In conclusion, our findings demonstrated for the first time that DHEA is an efficient inhibitor of the Src/STAT3 axis in human PASMCs. As described in our comprehensive schematic in Fig. 7, we showed that in both humans and rodents this newly characterized effect of DHEA links together all the previously published findings on the therapeutic effects of DHEA seen in rodent pulmonary hypertension including K+ channels and RhoA/ROCK abnormalities. Moreover, we provide evidence for the first time in PAH that DHEA a nontoxic, safe, and already available over the counter drug can reverse vascular remodeling processes seen in PAH. Thus, with a single drug we could affect many features associated with pulmonary hypertension including vasoconstriction and vascular remodeling. Moreover, as Src/STAT3 are activated by many different signals including inflammation, growth factor; extracellular matrix, hypoxia (all of which can trigger pulmonary hypertension), we believe that DHEA might be efficient in many different PH isoforms, which is not the case of the presently used medicine.
This finding is of a great clinical interest as it offers us the perspective to enlarge the ongoing clinical trial NCT01273259 actually restricted to hypoxic pulmonary hypertension patients to PAH patients. Finally, our findings also offer new therapeutic perspective to clinician to treat diseases in which STAT3 is implicated including cancer.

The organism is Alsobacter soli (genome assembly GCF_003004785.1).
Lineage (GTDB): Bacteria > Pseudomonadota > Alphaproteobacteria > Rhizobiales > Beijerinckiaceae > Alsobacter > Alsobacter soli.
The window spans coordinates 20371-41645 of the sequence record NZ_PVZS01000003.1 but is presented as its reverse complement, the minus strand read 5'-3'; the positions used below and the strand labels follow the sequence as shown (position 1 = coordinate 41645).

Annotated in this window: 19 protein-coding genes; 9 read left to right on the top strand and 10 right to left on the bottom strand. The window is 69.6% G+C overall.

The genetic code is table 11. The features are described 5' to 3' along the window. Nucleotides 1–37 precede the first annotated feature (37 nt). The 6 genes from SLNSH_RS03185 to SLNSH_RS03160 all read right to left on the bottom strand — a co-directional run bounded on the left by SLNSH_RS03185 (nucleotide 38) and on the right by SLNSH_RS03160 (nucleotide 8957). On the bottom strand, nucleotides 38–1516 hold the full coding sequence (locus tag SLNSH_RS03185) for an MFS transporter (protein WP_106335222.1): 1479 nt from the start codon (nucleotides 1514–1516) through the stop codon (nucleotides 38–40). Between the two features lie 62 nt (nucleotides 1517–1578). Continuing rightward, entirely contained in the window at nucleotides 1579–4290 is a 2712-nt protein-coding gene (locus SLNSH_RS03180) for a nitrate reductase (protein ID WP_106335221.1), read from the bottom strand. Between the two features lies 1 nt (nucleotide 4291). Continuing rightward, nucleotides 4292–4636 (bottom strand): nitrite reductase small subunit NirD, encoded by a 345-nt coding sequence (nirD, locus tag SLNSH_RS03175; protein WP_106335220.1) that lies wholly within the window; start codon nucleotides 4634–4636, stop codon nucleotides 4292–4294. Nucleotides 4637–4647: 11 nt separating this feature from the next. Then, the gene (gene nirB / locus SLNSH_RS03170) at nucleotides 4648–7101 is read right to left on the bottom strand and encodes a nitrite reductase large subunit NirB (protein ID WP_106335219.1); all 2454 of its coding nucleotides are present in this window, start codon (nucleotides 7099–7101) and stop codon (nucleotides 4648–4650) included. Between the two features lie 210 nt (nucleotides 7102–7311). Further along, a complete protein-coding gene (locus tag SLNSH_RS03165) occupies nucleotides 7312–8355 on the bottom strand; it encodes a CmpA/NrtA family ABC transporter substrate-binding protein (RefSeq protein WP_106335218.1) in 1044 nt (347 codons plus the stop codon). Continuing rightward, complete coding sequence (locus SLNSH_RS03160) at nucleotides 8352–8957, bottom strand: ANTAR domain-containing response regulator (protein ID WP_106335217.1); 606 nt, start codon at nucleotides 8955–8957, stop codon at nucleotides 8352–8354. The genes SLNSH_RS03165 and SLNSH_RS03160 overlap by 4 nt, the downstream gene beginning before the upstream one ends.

This work was supported by the Heart and Stroke Foundation of Canada, Canadian Institute for Health Research, and Canadian Research Chair (to S. Bonnet).
No conflicts of interest, financial or otherwise, are declared by the author(s).
R. P. and S. B. conception and design of research; R. P., J. M., M. H. J., M. B., and A. C. performed experiments; R. P., J. M., M. H. J., M. B., and A. C. analyzed data; R. P. prepared figures; R. P. and S. B. drafted manuscript; R. P., J. M., M. H. J., M. B., A. C., and S. B. approved final version of manuscript; J. M. interpreted results of experiments; S. B. edited and revised manuscript.
We thank the “Societé Québecoise d'Hypertension Artérielle” (scholarships to J. Meloche and R. Paulin). M. H. Jacob was supported by CAPES (Brazilian Research Agency).